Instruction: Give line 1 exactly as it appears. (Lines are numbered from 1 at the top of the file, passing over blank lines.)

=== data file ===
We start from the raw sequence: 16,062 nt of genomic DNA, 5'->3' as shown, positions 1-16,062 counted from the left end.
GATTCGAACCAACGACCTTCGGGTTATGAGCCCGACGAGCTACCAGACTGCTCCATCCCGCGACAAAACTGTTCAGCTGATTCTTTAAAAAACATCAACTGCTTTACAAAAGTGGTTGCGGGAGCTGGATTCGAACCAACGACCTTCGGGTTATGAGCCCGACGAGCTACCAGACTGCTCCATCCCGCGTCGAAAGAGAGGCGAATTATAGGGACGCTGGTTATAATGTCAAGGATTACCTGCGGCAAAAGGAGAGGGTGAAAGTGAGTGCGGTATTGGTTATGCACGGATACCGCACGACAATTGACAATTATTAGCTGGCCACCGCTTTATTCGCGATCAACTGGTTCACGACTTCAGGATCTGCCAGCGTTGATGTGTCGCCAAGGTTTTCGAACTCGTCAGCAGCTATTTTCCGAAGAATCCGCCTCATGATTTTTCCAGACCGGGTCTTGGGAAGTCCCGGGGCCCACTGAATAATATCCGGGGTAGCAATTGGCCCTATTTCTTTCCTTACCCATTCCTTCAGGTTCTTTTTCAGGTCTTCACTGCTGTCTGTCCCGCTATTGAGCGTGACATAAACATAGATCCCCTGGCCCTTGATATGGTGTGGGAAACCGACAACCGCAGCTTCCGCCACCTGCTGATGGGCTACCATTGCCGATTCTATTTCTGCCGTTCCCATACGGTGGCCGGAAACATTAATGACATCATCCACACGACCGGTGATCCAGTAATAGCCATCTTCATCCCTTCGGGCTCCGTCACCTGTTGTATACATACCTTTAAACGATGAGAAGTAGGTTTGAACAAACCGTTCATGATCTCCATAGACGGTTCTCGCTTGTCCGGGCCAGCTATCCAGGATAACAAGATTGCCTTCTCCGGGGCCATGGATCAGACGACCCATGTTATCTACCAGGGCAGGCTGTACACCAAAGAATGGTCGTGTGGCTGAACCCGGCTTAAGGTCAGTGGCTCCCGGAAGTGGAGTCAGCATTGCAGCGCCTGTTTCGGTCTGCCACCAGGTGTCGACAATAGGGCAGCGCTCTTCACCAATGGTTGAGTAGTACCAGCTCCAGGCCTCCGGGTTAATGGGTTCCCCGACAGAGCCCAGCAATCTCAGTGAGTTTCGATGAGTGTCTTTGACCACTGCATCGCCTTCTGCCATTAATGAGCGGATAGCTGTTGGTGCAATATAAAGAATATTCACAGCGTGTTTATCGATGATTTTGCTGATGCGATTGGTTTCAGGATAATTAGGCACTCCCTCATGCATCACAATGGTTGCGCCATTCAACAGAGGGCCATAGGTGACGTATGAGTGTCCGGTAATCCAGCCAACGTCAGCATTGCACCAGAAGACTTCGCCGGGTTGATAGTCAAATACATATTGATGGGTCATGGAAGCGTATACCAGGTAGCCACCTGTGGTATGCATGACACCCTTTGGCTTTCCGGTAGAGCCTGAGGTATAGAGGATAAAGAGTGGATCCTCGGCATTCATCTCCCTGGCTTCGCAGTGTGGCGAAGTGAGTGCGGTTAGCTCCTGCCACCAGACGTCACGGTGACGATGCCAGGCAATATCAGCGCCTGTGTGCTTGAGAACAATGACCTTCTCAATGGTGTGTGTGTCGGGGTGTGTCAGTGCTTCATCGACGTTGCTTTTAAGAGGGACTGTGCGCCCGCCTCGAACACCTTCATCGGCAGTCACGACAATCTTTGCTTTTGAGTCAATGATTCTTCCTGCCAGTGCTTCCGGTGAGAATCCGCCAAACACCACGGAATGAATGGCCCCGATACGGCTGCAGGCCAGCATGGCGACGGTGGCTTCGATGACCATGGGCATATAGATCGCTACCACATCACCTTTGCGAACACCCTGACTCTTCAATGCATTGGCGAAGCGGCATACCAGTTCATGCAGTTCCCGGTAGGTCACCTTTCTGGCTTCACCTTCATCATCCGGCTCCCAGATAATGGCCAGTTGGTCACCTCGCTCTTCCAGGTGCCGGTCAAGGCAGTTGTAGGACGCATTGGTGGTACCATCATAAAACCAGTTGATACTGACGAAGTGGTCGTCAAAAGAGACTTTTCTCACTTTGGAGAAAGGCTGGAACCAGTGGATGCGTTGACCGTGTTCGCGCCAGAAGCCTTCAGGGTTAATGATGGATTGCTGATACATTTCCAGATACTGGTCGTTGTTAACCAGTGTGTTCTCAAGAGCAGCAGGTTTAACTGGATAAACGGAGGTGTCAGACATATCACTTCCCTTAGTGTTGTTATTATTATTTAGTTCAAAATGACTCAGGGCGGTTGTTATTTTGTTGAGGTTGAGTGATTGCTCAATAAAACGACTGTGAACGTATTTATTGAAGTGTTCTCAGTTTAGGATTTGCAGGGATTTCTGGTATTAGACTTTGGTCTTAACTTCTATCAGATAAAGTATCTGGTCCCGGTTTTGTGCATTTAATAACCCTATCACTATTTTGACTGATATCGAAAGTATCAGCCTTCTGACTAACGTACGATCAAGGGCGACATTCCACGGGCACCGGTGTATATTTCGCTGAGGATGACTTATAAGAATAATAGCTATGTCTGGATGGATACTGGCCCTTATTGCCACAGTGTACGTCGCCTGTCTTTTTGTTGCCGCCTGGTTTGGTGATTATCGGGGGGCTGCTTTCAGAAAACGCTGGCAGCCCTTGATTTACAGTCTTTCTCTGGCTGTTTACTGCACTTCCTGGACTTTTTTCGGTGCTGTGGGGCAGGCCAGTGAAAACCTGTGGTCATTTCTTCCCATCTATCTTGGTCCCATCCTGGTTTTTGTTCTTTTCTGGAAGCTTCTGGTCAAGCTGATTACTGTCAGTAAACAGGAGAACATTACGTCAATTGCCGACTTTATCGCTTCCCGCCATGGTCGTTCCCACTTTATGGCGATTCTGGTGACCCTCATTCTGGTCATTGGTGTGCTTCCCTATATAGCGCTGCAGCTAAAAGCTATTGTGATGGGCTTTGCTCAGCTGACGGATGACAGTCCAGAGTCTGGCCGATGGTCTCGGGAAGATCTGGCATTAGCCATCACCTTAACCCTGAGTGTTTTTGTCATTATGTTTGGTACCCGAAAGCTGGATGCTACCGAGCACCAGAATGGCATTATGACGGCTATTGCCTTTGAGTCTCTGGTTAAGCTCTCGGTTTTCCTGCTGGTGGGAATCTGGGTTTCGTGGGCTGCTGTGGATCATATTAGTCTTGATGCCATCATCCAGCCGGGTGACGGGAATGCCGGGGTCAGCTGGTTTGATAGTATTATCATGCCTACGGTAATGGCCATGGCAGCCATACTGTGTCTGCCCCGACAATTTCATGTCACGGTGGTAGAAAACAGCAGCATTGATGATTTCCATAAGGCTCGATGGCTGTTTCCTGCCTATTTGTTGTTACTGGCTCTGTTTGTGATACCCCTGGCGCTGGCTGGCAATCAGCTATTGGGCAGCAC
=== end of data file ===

We start from the raw sequence: 16,062 nt of genomic DNA, 5'->3' as shown, positions 1-16,062 counted from the left end.